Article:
France’s lower house of parliament votes in favor of a law to battle “Islamist separatism” that is billed by the government as a riposte to religious groups attempting to undermine the secular state.
The draft legislation, which has been criticized for stigmatizing Muslims and giving the state new powers to limit speech and religious groups, is backed by a clear majority of MPs in the National Assembly.
President Emmanuel Macron’s centrist party rallies around the law, with 347 National Assembly lawmakers voting in favor, 151 against and 65 abstaining.
The text will now be submitted to the upper house Senate, where Macron’s party does not hold a majority.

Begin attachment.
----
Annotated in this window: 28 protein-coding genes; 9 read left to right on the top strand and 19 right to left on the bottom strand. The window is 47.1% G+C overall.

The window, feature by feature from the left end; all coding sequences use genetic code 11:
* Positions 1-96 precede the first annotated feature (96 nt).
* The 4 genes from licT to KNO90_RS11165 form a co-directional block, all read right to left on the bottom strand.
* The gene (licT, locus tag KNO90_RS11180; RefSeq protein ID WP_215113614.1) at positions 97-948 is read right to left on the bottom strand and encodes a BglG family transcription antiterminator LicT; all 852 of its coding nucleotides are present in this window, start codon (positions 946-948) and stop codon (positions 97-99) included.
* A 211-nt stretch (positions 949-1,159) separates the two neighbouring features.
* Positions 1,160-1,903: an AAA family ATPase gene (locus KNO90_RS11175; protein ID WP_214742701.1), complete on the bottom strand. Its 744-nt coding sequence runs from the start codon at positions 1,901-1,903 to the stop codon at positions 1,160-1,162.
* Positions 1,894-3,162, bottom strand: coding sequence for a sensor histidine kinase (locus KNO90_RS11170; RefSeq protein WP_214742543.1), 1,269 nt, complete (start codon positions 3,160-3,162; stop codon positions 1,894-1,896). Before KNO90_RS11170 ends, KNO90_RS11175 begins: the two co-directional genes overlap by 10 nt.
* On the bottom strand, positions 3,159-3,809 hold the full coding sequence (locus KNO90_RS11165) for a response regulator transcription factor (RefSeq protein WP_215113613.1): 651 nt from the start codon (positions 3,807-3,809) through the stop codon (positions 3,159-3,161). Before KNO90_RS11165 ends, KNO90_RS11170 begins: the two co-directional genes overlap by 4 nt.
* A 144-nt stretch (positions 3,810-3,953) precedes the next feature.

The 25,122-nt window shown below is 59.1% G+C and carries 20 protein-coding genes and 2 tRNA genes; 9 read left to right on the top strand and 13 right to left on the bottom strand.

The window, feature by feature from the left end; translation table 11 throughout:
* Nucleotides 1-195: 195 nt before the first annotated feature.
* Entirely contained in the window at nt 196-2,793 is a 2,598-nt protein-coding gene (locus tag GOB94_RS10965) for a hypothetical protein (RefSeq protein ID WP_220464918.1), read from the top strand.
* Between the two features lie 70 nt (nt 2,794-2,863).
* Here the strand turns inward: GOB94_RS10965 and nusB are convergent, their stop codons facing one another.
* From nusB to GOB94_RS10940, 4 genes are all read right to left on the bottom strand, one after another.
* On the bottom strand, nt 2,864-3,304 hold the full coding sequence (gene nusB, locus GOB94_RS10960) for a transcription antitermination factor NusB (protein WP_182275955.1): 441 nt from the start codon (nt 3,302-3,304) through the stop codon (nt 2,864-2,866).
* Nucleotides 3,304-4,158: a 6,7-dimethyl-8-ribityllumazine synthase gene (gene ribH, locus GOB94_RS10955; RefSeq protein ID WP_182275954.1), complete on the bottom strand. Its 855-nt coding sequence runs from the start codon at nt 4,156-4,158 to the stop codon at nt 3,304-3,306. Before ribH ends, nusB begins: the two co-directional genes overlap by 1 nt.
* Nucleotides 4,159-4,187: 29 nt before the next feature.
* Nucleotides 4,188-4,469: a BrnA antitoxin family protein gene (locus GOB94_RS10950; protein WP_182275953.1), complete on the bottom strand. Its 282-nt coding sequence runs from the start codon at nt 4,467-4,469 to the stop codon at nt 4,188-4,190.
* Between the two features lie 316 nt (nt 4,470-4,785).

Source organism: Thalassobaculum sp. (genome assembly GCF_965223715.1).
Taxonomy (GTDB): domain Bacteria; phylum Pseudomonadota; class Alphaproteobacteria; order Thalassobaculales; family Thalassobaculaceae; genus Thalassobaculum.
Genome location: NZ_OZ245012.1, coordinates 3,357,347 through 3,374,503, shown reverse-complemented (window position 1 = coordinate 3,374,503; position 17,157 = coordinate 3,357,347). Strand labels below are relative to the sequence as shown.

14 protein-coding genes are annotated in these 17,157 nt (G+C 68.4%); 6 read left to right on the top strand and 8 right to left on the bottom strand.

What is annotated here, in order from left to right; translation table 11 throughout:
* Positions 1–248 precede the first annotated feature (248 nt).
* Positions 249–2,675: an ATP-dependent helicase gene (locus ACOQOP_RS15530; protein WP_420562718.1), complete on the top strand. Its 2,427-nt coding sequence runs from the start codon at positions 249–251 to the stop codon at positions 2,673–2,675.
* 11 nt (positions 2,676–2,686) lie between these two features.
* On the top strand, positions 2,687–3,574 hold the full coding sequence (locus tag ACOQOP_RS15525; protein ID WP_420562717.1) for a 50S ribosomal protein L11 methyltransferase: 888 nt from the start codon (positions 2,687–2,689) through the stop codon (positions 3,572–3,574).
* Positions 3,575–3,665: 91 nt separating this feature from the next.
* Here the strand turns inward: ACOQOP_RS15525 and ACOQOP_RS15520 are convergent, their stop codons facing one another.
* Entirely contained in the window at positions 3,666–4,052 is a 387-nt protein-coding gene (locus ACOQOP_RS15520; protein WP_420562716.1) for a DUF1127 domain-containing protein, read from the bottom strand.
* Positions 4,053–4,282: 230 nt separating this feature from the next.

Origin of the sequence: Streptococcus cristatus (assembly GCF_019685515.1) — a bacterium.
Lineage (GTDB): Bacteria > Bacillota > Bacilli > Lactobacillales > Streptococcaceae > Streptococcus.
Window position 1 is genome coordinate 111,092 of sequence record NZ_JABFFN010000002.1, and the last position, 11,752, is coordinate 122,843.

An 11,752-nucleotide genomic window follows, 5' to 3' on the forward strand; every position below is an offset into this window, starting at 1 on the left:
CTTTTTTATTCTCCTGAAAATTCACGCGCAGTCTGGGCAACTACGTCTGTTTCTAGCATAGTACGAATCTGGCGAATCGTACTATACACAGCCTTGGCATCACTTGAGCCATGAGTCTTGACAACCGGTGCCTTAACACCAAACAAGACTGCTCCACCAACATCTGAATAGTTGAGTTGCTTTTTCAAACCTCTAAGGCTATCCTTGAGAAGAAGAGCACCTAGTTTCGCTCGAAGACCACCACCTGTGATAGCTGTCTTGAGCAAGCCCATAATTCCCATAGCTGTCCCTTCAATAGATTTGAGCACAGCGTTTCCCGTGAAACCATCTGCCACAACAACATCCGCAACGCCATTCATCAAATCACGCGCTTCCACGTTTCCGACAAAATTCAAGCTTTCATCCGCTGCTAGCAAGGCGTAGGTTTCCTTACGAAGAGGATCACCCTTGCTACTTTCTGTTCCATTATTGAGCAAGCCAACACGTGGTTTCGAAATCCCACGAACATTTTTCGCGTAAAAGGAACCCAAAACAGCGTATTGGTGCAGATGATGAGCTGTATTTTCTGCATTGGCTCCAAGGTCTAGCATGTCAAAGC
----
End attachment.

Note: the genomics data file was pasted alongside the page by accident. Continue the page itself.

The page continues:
“It’s an extremely strong secular offensive,” Interior Minister Gerald Darmanin told RTL radio ahead of the vote. “It’s a tough text… but necessary for the republic.”
Among the more than 70 separate articles, the law expands the ability of the state to close places of worship and religious schools, as well as to ban extremist preachers.
Amid concerns about the funding of mosques by Turkey, Qatar or Saudi Arabia, it requires religious groups to declare large foreign donations and have their accounts certified.